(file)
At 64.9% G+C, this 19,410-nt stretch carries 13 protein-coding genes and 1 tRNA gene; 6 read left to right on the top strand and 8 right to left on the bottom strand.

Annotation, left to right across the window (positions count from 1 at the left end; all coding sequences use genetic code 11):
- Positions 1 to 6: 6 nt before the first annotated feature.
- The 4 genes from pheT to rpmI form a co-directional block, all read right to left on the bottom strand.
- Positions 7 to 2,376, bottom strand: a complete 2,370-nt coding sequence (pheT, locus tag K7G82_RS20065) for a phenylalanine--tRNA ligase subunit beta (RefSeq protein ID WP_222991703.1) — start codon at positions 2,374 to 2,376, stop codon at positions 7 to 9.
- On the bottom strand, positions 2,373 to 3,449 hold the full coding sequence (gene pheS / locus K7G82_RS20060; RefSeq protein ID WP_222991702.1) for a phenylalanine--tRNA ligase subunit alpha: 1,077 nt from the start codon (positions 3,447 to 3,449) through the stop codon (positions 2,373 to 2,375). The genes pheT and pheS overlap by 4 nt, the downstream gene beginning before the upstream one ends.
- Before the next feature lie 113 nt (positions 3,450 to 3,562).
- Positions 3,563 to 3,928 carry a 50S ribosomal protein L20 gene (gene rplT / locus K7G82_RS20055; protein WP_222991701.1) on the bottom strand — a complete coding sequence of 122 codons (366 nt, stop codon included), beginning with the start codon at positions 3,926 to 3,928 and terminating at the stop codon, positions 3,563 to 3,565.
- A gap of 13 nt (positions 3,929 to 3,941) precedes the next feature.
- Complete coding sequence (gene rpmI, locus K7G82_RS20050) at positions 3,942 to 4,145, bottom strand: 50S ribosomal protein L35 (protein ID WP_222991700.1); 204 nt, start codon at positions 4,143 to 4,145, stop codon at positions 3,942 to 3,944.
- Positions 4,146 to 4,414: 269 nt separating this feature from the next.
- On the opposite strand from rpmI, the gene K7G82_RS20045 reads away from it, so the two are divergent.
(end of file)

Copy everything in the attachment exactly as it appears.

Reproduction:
At 64.9% G+C, this 19,410-nt stretch carries 13 protein-coding genes and 1 tRNA gene; 6 read left to right on the top strand and 8 right to left on the bottom strand.

Annotation, left to right across the window (positions count from 1 at the left end; all coding sequences use genetic code 11):
- Positions 1 to 6: 6 nt before the first annotated feature.
- The 4 genes from pheT to rpmI form a co-directional block, all read right to left on the bottom strand.
- Positions 7 to 2,376, bottom strand: a complete 2,370-nt coding sequence (pheT, locus tag K7G82_RS20065) for a phenylalanine--tRNA ligase subunit beta (RefSeq protein ID WP_222991703.1) — start codon at positions 2,374 to 2,376, stop codon at positions 7 to 9.
- On the bottom strand, positions 2,373 to 3,449 hold the full coding sequence (gene pheS / locus K7G82_RS20060; RefSeq protein ID WP_222991702.1) for a phenylalanine--tRNA ligase subunit alpha: 1,077 nt from the start codon (positions 3,447 to 3,449) through the stop codon (positions 2,373 to 2,375). The genes pheT and pheS overlap by 4 nt, the downstream gene beginning before the upstream one ends.
- Before the next feature lie 113 nt (positions 3,450 to 3,562).
- Positions 3,563 to 3,928 carry a 50S ribosomal protein L20 gene (gene rplT / locus K7G82_RS20055; protein WP_222991701.1) on the bottom strand — a complete coding sequence of 122 codons (366 nt, stop codon included), beginning with the start codon at positions 3,926 to 3,928 and terminating at the stop codon, positions 3,563 to 3,565.
- A gap of 13 nt (positions 3,929 to 3,941) precedes the next feature.
- Complete coding sequence (gene rpmI, locus K7G82_RS20050) at positions 3,942 to 4,145, bottom strand: 50S ribosomal protein L35 (protein ID WP_222991700.1); 204 nt, start codon at positions 4,143 to 4,145, stop codon at positions 3,942 to 3,944.
- Positions 4,146 to 4,414: 269 nt separating this feature from the next.
- On the opposite strand from rpmI, the gene K7G82_RS20045 reads away from it, so the two are divergent.